Small vacuum cleaner. We share our tiny house with our cat which also means we share it with our cat's litter box. In the 13 years of living with Piglet I have never managed to teach her how to wipe her paws when she's done. We use a mat to help catch the litter but it isn't perfect. On top of that, because we live on a mountain, we are always tracking something or another into the house even if we take our shoes off at the door. We sweep -- a lot -- but it helps to have a small vaccum to suck up some of the dirt. It also helps keep the FLOR carpet squares clean and neat in our loft.

The Norbo. This tiny table should be the offical mascot of tiny homes. I know about a dozen tiny home owners who use this very table in their homes. In truth, a folding table just like the Norbo would be easy to design and build but why bother when this one is inexpensive and well made? Not only do we use ours for eating meals but also it doubles as my desk since I work from home.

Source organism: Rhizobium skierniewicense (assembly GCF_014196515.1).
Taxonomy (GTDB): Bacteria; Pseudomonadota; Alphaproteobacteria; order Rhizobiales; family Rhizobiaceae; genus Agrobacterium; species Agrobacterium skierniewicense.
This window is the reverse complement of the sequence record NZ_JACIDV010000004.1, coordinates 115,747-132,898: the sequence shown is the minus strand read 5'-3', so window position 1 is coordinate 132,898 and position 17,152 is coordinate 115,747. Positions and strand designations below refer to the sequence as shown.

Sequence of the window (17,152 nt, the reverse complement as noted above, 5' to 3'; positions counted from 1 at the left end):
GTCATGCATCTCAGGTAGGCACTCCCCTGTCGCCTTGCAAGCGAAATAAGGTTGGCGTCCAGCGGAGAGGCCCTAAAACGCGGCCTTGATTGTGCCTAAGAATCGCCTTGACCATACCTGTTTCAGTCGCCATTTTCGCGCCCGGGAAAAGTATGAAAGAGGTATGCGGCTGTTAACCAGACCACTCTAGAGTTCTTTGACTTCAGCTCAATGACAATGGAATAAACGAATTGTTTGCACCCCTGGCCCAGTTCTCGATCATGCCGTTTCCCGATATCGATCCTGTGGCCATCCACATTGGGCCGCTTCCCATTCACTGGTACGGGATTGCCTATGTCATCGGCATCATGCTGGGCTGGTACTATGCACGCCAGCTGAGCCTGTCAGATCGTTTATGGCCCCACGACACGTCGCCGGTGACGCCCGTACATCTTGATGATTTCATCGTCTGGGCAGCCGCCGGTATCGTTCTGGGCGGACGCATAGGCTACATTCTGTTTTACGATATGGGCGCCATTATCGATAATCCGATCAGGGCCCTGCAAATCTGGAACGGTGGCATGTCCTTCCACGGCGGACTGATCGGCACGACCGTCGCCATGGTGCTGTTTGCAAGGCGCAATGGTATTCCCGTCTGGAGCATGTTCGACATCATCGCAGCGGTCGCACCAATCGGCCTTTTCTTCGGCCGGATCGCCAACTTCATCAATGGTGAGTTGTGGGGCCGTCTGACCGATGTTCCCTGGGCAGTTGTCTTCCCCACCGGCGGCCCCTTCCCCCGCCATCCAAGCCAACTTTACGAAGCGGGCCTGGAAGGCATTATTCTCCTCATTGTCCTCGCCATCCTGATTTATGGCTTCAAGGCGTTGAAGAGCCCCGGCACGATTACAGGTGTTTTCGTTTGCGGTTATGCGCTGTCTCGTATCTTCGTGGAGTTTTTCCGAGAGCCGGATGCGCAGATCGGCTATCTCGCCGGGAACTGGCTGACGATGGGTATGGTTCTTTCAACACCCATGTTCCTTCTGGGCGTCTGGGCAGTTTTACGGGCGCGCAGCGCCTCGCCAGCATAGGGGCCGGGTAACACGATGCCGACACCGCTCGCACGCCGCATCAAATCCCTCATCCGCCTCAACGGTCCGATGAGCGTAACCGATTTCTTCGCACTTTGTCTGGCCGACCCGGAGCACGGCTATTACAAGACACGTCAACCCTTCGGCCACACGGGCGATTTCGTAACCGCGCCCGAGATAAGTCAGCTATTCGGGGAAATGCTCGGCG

Remote control plug. And finally, one of the best purchases we've made for our tiny house is a remote control plug like this one. Since we don't have air conditioning we positioned the house to take advantage of the natural mountain breezes. A fan placed in the front window over the loft really helps keep the house cool in the summertime. However, the loft isn't the most accessible area of the house. We have to move the ladder from the sleeping loft over to the front storage loft, climb up, turn on the fan, and climb down. Then, if we want to go to bed, we don't have to climb up and down again every time we want to turn the fan on or off. By using a remote control plug we can turn the fan, or anything else plugged in, on and off from any where in the tiny house.